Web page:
CCFs have been classified according to the hemodynamic properties, etiology, or anatomy of the fistula. Hemodynamic classification separates CCFs into high-flow and low-flow fistulas. Etiological classification distinguishes spontaneous lesions from those occurring due to trauma. Anatomical classification defines direct CCFs as those arising directly from the carotid artery, while indirect CCFs are those originating from carotid artery branch vessels.1–3
Barrow et al1 defined four types (Types A–D) of CCFs. Type A CCFs are direct, high-flow lesions connecting the internal carotid artery (ICA) directly to the cavernous sinus. Type A CCFs often result from a single tear in the carotid artery wall, caused either by trauma or aneurysm rupture. These are by far the most common type of CCFs, accounting for approximately 75%–80% of CCFs overall. Type A CCFs are now less commonly seen, in part due to increased motor vehicle safety measures such as the standardization of airbags and widespread usage of seat belts. Type B, C, and D CCFs are all indirect, low-flow lesions that arise from meningeal branches of either the ICA or external carotid artery (ECA). Type B CCFs arise from meningeal branches of the ICA. Type C CCFs arise from meningeal branches of the ECA, and type D CCFs arise from meningeal branches of the ICA and ECA.
The prominent features of direct CCFs include acute reduction of vision and headache, pulsatile proptosis, orbital bruit, conjunctival injection with severe chemosis and orbital pain, ophthalmoplegia with resultant diplopia, and other cranial nerve deficits. By contrast, features of indirect CCFs are similar, but tend to be less severe and of a chronic nature.4
Symptoms depend on rate of flow, location of venous drainage of CCF, inflammation, and pressure within the venous system. The pattern of venous drainage may change with the development and resolution of thrombosis. Anterior draining fistulas present with ocular symptoms, whilst retrograde cortical venous flow presents with neurological symptoms because of venous congestion or infarction within the supra- or infra-tentorial compartments.4,5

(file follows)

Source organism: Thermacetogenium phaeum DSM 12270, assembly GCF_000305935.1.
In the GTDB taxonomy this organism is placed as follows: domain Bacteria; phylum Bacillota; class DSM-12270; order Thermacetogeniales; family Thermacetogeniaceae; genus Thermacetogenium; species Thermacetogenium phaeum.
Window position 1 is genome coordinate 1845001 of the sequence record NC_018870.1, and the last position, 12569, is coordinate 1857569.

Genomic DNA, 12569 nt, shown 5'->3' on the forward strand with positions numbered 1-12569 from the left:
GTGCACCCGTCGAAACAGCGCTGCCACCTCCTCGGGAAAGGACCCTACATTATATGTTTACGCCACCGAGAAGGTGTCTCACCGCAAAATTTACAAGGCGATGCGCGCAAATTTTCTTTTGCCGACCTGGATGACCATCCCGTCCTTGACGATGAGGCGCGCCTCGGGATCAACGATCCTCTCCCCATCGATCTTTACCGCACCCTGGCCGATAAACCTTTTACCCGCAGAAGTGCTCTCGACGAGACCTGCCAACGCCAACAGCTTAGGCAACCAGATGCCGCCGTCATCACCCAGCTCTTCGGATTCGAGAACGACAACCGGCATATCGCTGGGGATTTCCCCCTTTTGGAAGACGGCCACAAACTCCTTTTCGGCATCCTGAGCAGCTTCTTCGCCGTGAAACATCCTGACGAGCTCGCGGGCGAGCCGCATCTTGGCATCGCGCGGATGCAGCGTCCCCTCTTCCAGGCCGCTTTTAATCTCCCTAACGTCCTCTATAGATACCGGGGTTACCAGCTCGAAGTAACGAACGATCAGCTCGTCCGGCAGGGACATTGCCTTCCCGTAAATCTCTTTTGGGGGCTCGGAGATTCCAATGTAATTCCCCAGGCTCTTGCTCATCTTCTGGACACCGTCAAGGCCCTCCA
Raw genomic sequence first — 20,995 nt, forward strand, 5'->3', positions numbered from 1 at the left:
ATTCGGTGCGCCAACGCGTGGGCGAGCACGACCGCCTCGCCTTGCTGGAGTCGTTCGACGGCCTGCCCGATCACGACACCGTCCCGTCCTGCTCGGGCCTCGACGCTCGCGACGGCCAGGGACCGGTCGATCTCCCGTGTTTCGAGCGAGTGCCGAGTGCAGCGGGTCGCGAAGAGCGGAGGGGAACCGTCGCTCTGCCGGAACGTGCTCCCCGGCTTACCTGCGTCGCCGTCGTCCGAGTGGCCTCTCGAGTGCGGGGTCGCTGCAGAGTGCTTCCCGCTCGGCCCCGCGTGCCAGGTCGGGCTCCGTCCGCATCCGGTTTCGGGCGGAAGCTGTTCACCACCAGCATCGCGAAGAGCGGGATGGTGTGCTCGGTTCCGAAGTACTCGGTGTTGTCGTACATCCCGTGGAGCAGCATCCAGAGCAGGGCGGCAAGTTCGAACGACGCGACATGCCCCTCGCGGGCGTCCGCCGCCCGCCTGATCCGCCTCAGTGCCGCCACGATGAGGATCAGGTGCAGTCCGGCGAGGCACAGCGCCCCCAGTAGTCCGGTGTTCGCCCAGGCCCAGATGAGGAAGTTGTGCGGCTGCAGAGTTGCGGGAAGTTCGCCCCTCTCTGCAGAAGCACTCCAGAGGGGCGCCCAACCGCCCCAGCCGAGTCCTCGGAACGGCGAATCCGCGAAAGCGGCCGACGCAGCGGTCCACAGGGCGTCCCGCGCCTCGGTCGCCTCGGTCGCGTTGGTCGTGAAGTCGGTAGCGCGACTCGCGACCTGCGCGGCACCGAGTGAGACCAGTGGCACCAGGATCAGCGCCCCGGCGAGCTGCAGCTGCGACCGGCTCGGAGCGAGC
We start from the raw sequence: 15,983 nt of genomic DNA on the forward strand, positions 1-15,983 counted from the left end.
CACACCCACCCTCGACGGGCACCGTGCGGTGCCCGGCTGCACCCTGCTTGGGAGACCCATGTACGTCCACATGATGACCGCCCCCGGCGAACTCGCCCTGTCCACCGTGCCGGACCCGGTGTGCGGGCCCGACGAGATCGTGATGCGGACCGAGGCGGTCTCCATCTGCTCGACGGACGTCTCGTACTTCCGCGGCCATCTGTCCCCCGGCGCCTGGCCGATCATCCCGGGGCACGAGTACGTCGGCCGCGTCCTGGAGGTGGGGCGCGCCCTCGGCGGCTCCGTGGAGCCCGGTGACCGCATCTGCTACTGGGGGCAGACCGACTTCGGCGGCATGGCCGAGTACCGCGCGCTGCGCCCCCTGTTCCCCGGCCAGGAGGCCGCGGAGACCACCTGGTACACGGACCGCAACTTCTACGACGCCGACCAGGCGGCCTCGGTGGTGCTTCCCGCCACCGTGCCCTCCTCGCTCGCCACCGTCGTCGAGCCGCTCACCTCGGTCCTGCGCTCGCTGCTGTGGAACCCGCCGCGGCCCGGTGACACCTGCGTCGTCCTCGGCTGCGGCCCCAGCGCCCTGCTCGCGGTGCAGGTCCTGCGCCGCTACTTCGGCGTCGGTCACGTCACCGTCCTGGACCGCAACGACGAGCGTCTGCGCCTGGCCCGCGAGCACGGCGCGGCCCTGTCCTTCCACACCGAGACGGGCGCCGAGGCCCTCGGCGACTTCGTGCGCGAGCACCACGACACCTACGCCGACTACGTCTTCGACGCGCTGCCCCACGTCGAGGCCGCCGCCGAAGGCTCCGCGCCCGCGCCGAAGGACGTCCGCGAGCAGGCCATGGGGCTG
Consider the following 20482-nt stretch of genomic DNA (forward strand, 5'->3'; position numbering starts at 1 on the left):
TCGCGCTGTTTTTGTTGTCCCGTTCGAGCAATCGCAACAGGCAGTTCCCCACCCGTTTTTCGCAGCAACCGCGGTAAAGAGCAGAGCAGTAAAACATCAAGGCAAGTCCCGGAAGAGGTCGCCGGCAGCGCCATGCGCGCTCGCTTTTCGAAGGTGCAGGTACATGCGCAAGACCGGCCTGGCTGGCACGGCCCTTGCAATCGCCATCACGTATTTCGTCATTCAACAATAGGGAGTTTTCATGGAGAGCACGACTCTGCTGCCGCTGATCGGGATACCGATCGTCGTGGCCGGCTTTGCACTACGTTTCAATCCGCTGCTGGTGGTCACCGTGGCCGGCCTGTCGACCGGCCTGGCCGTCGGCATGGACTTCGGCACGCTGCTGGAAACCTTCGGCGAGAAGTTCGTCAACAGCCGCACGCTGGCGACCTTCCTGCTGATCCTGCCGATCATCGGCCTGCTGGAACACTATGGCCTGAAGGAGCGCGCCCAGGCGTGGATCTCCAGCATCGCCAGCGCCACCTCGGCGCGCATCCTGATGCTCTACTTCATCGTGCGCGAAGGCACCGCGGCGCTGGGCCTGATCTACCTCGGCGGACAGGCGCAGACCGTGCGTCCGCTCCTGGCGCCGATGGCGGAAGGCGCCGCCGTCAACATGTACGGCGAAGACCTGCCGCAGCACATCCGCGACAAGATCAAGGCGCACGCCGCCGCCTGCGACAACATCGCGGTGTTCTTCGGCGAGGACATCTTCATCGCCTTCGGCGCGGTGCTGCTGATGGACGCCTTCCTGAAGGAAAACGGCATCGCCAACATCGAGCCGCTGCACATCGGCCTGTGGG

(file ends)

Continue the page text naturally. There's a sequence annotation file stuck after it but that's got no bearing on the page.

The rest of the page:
Cerebral angiography is the gold standard investigation, which is performed through transfemoral arterial cauterization with imaging of common carotid artery, ICA, ECA, and vertebral artery.3,5 Other investigations include CT or magnetic resonance angiography with 3D reconstruction. The goal of CCF treatment is to completely occlude the fistula with preservation of normal flow of blood in ICA. Occlusion of the fistula may be achieved with glue, liquid emboli, coil, or mesh.6–14 In cases where endovascular treatment is impossible or unsuccessful (including an SOV approach), open surgical intervention may be warranted.5,15–18
The transvenous endovascular approach is currently considered the best therapeutic option for patients with symptomatic CCF. Complete dural CCF obliteration can be obtained by an inferior petrosal sinus route, which represents probably the easiest, shortest, and safest approach even in patients with inferior petrosal sinus thrombosis. A superior petrosal sinus approach has been reported as an alternative to catheterization of the inferior petrosal sinus or of the SOV. However, the superior petrosal sinus must be patent, because mechanical recanalization has proved hazardous because of the anatomical proximity to the vein of Labbé. As an alternative to inferior or superior petrosal sinus pathways, a facio-ophthalmic route may be used. Only in patients where venous access is not possible may transarterial embolization be considered. However, a combination of these approaches may be needed at times, either because of failure to access from one route, or incomplete closure of fistulae. In such circumstances, alternative routes have to be identified to access the cavernous sinus and close the fistula.19
Reported success rate of complete direct carotid cavernous fistula occlusion using transvenous approach is 87%. Théaudin et al19 reported only four patients out of 20 who underwent transarterial treatment. All these patients were the early cases in their series, suggesting that the experience and devices to access the fistula from venous route have improved significantly.19
In cases where conventional endovascular access to the cavernous sinus may not be possible, due to local variations of anatomy, multidisciplinary surgical approaches via the SOV provide an alternative route to successfully and safely close a CCF. However, unexpected anatomical variations could also be encountered within the SOV itself for which the surgeon should be prepared.
The authors declare no conflict of interest in this work.